More strange news from the normally staid Wall Street Journal: "The restaurant industry is struggling to get in front of a bizarre hoax in which outlet managers across the country have been duped into strip-searching employees or customers."
The hoax requires: 1) a manager gullible enough to follow a strange caller's order to make someone disrobe and submit to a humiliating search for "drugs" or "stolen money," and 2) someone gullible enough-or frightened enough-to succumb to such an examination.
Apparently, there's no shortage of either. Investigators tell the Journal there have been dozens of such cases since 1999, involving Burger King, Wendy's, Applebee's, and others. They've been reported in Massachusetts, South Dakota, Indiana, Utah, and Ohio. The managers and the victims have been male and female.
Investigators add that they've begun linking the cases and believe the hoaxes are the work of a single person calling from North Florida public telephones, using a phone card. But in the meantime, it's sometimes the employers of the duped managers who are being held liable:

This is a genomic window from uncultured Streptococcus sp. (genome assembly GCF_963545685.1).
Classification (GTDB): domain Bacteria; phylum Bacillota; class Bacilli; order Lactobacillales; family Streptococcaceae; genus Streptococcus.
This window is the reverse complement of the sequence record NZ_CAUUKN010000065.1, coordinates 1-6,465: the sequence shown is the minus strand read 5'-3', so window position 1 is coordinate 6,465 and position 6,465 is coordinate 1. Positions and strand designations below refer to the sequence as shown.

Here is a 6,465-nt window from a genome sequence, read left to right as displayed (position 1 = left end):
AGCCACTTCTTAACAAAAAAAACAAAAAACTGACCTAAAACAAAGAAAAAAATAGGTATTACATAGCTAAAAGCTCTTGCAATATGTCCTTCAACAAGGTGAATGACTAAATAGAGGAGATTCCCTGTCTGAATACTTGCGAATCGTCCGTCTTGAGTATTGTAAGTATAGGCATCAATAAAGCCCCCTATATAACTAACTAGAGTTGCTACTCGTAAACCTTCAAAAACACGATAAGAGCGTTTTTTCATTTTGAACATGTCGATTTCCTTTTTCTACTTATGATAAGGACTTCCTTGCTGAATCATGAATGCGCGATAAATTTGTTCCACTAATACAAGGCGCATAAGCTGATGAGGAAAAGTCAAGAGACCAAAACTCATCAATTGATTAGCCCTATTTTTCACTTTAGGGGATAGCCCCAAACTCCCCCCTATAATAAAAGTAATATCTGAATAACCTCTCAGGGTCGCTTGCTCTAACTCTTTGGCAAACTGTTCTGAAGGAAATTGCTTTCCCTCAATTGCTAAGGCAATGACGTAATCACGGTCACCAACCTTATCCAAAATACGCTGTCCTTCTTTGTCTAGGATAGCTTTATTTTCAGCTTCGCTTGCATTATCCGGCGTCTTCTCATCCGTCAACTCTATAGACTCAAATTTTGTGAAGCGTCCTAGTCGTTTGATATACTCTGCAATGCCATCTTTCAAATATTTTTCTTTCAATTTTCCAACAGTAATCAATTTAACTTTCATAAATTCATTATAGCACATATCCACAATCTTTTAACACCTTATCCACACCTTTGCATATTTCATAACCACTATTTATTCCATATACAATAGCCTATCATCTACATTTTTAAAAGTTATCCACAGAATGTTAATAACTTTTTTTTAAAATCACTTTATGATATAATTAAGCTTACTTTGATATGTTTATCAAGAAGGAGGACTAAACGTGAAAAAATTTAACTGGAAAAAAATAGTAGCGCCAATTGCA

- A Burger King franchise in Odessa, Texas, paid $35,000 last summer to settle a civil suit filed by an employee who complained of being forced to submit to a strip search by a male manager who received a call. The manager was charged with illegal restraint and fined $500, according to the Journal.
- Wendy's International Inc. disclosed recently that it has been hit with four lawsuits by former workers of company-owned outlets in the Boston area. The managers, acting on calls last February from a man posing as a police officer, ordered the workers to submit to strip searches for allegedly stolen money.
Source: The Wall Street Journal